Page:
Late night in Chicago, Illinois, a safe is cracked by a team of thieves. The next morning at a coffee shop, Frank delivers diamonds from the heist to Joe Gags, who agrees to sell them for $185,000. Gags tells Frank that the buyers want to meet him and suggests that Frank reinvest his earnings on the street, but Frank insists on putting his money in the bank and says that his associate, Barry, will collect the cash that afternoon. Paying the bill, Frank reminds the restaurant hostess, Jessie, that he will pick her up in the evening for their date. Back at his car dealership, Frank receives a letter from his jailed friend, Okla, who asks to see him. At a bar, Frank calls Barry, who tells him that the cash pick-up was unsuccessful because Gags fell out of a twelve-story window to his death. When they meet, Barry informs Frank that Gags was investing money in illegal street deals for a businessman named Attaglia, but Attaglia discovered that Gags was pocketing the “principle” and had him killed. Barry reports that Gags sold the diamonds earlier in the day as planned, but died with Frank’s money in his pocket. At Attaglia’s plating company, Frank explains to Attaglia that Gags’s cash belongs to him and demands it be returned. When Attaglia claims ignorance about Gags, Frank holds him up at gunpoint and arranges to meet in three hours for the delivery of his money. In the meantime, Frank visits Okla in prison. Frank tells Okla that his marriage fell apart when his wife discovered his criminal dealings and affairs, and ... +


Late night in Chicago, Illinois, a safe is cracked by a team of thieves. The next morning at a coffee shop, Frank delivers diamonds from the heist to Joe Gags, who agrees to sell them for $185,000. Gags tells Frank that the buyers want to meet him and suggests that Frank reinvest his earnings on the street, but Frank insists on putting his money in the bank and says that his associate, Barry, will collect the cash that afternoon. Paying the bill, Frank reminds the restaurant hostess, Jessie, that he will pick her up in the evening for their date. Back at his car dealership, Frank receives a letter from his jailed friend, Okla, who asks to see him. At a bar, Frank calls Barry, who tells him that the cash pick-up was unsuccessful because Gags fell out of a twelve-story window to his death. When they meet, Barry informs Frank that Gags was investing money in illegal street deals for a businessman named Attaglia, but Attaglia discovered that Gags was pocketing the “principle” and had him killed. Barry reports that Gags sold the diamonds earlier in the day as planned, but died with Frank’s money in his pocket. At Attaglia’s plating company, Frank explains to Attaglia that Gags’s cash belongs to him and demands it be returned. When Attaglia claims ignorance about Gags, Frank holds him up at gunpoint and arranges to meet in three hours for the delivery of his money. In the meantime, Frank visits Okla in prison. Frank tells Okla that his marriage fell apart when his wife discovered his criminal dealings and affairs, and he is hoping to have a future with Jessie. Asking Okla if he should tell Jessie about his work, Okla advises Frank to never lie. When Okla confesses that he is terminally ill and will not survive to the end of his ten-month sentence, Frank promises to get him released early. Later that evening, Attaglia plots with his men to kill Frank at the delivery location. As undercover police survey the scene and Barry watches from afar with a rifle to protect Frank, Attaglia’s associate, Leo, hands off the cash. Before Frank leaves, Leo identifies himself as the man who buys diamonds from the “fence” middlemen who worked with Gags and offers Frank employment as a contractor. Although Frank is reluctant, Leo tells him that the heists are thoroughly researched and that he will be provided with all the tools required to pull them off successfully. When Leo assures Frank that he will quickly become a millionaire by working for him and that he will be given legal protection, Frank agrees to consider the deal. Arriving at a club two hours late for his date with Jessie, Frank finds her angry. He forces Jessie into his car and argues that his work as a thief sometimes prevents him from keeping outside commitments. Frank tells Jessie that he is no longer married and wants to pursue their relationship. At a coffee shop, Jessie tells him about her troubled past relationship with a Colombian drug dealer and says that she now appreciates her solid and boring life, but Frank insists that she is still unhappy and describes how his eleven years in prison taught him to be emotionally detached. He shows her a self-made collage of things he cares about, which includes pictures of her with a child and Okla, who, he explains, is a father to him. Jessie is skeptical about Frank’s work and worries for his life, then admits that she is unable to have children. Frank says that they can adopt and implores her to have a future with him to mend the hardships of their lives. Later, Frank calls Leo and agrees to conduct a heist. On a rooftop in downtown Los Angeles, Frank is briefed about his assignment and learns that there are five alarms protecting diamonds worth $4 million. Frank tells Leo that the custom safe will have to be burned, not drilled, estimating that it will take up to eighteen hours to complete the job, and Leo offers $830,000 compensation. Although Leo has blueprints of the building and detailed plans about its security, he is unable to provide information about the fifth alarm. Back in Chicago, Frank consults with a steel specialist about the safe and commissions a welding tool that can cut through the vault’s door. At a hearing for Okla’s release, the judge grants a writ of habeas corpus while Frank receives two forged California identification cards for the heist. When Barry returns from Los Angeles and visits Frank at his new suburban house, he informs Frank about the fifth alarm, which is a radio transmitter tripped by a sonic detector. When the alarm is set off, there is a ten second delay for employees to call the alarm company with a code word. Frank instructs Barry to bug the office to access the code. Happily settled with Jessie, Frank tells Barry that this will be his last heist. Meanwhile, Frank and Jessie have trouble adopting a child because of Frank’s past imprisonment. Some time later, police Sergeant Urizzi pulls Frank over and asks to partner in his deal with Leo, but Frank refuses. Returning home, Frank discovers his phone is tapped. In a meeting with Leo, Frank questions why he has been under scrutiny since he began working for him and Leo promises to take care of it. Frank deceitfully tells him that no progress has been made on the fifth alarm. Inquiring about Frank and Jessie’s adoption problems, Leo offers to buy a Frank a son on the black market. Later, Frank and Jessie visit Okla in the hospital. Just before he dies, Okla whispers his appreciation to Frank for getting him released from jail and Frank decides to name his baby David, which was Okla’s real name. In Los Angeles, Barry discovers the code for the fifth alarm and calls Frank to report that they are ready to proceed, but, before leaving, Frank is again accosted by the police, who beat him up and demand a cut from the heist. Frank throws off the police, arrives in Los Angeles and starts his operation with Barry. They break into the building through the elevator shaft and disable the first four alarms. When Frank enters the office, he successfully uses the code word to stop the fifth alarm. With the custom-built welding tool, Frank and his team cut through the safe door and steal the diamonds. Back in Chicago, however, Frank finds that Leo has shorted most of his payment, but Leo argues that the remaining money has been invested. Although Leo assumes Frank will continue their relationship because he has provided a house and family for him, Frank insists that he is done and demands payment in twenty-four hours. While Frank drives to meet Barry at his car dealership, Barry is accosted by Leo’s henchmen; and, when he runs to warn Frank about the set-up, Barry is shot dead. In a warehouse, Leo threatens to kill Frank’s family if he does not continue to work for him and claims that he owns Frank’s life. Barry’s body is dumped in a vat of chemicals. Back at home, Frank orders Jessie to leave and gives her $410,000. Despite her resistance, Jessie and David drive away with Frank’s associate. After setting off explosives in the house, Frank blows up Leo’s bar and sets fire to the cars at his dealership. Throwing away the collage of his loved ones, Frank breaks into Leo’s house, beats up Attaglia and shoots Leo dead. Outside, a gun battle ensues between Frank and Leo’s henchmen, and Attaglia is killed. Although Frank is shot, he fends off his attackers and wanders off into the night. +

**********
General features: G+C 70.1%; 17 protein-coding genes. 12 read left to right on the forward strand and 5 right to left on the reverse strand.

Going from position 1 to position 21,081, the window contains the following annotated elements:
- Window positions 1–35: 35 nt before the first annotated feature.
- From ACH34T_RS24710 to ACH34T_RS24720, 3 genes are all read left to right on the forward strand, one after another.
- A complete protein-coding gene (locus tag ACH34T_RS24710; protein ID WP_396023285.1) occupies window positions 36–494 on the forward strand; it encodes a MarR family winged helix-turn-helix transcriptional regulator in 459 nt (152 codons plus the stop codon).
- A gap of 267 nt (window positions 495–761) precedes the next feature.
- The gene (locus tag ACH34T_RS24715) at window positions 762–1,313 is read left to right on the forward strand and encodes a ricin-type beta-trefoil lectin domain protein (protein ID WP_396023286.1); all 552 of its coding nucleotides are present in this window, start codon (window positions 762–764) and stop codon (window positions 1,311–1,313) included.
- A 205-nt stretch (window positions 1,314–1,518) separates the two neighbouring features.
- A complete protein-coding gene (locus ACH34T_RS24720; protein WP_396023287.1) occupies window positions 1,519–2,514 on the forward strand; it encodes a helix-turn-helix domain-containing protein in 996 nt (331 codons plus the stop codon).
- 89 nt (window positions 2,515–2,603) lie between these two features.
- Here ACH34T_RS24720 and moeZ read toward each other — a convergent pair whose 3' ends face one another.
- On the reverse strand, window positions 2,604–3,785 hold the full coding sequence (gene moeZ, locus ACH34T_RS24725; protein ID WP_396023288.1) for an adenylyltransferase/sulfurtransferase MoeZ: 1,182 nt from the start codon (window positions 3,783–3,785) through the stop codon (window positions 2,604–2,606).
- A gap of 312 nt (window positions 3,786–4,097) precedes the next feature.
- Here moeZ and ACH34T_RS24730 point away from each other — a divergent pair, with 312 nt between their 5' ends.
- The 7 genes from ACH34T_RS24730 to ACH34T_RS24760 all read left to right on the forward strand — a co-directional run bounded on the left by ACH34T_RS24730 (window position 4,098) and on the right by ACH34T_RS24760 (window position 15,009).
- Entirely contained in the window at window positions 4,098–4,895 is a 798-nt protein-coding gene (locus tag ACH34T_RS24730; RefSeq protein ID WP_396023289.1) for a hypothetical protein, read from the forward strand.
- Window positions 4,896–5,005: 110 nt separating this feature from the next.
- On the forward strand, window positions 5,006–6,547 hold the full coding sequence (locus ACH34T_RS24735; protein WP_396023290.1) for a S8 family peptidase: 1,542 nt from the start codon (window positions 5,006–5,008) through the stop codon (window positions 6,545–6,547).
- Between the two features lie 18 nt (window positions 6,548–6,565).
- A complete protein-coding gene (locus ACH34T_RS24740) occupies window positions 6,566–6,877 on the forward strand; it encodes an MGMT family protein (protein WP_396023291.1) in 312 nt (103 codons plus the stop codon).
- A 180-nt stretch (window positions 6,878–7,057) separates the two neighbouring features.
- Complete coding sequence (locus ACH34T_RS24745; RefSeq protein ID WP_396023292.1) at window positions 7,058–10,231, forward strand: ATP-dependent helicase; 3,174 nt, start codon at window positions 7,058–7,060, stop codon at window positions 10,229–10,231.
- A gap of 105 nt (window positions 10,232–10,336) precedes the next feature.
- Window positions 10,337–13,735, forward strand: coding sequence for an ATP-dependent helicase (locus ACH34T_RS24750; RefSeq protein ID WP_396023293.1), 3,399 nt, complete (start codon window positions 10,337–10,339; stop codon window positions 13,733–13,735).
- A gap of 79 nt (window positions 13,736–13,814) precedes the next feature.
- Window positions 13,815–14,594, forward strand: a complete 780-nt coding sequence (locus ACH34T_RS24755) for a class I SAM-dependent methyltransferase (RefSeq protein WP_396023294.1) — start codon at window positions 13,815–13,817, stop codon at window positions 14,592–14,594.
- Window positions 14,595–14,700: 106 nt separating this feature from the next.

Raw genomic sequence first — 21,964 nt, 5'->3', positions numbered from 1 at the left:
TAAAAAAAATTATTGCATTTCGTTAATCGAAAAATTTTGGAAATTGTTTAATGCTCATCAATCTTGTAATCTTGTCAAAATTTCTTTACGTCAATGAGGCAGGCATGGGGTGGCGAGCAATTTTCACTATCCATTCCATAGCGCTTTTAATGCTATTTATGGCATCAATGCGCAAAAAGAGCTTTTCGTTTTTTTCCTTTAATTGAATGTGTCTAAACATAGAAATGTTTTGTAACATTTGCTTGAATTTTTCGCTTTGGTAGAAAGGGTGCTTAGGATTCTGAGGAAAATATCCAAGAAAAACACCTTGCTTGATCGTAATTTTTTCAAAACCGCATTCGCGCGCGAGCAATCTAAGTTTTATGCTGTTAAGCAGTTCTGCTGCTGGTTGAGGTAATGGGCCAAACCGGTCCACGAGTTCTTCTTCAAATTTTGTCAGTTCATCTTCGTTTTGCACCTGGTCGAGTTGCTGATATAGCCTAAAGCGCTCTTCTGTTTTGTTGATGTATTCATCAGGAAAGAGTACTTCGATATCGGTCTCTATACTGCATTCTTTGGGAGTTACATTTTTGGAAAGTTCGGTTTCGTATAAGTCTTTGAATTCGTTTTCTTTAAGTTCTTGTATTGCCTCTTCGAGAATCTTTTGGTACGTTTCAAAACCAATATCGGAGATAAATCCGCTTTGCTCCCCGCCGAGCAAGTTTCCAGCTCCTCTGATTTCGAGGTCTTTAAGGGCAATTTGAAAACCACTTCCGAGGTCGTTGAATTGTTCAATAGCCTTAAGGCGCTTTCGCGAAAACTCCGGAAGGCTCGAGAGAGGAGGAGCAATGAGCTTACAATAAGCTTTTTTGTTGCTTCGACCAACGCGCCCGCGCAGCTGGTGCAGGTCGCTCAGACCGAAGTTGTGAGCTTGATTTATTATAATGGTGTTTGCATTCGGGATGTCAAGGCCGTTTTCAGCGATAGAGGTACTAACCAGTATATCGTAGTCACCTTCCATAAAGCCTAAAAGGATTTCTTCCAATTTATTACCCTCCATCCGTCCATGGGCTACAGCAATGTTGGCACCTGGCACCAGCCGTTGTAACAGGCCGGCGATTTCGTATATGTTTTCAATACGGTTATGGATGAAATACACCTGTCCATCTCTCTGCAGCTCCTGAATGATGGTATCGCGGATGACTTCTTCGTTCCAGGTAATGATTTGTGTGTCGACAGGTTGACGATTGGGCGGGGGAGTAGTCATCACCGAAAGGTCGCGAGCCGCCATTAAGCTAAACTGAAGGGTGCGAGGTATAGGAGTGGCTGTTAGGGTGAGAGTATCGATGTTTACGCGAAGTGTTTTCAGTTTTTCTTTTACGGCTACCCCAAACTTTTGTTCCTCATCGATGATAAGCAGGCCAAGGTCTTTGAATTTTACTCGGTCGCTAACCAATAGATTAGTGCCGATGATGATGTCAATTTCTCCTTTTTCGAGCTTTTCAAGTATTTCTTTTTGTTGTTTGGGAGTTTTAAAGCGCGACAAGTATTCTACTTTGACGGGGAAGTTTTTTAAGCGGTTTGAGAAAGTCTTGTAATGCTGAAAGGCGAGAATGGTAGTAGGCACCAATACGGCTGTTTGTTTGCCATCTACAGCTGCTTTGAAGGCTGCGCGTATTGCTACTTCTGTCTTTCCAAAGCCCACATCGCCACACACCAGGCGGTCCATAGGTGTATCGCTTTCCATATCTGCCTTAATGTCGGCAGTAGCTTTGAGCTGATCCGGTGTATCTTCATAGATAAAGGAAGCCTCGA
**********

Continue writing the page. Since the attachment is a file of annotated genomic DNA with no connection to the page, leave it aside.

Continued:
Legend
Viewed by AFI
Partially Viewed
Offscreen Credit
Name Occurs Before Title
AFI Life Achievement Award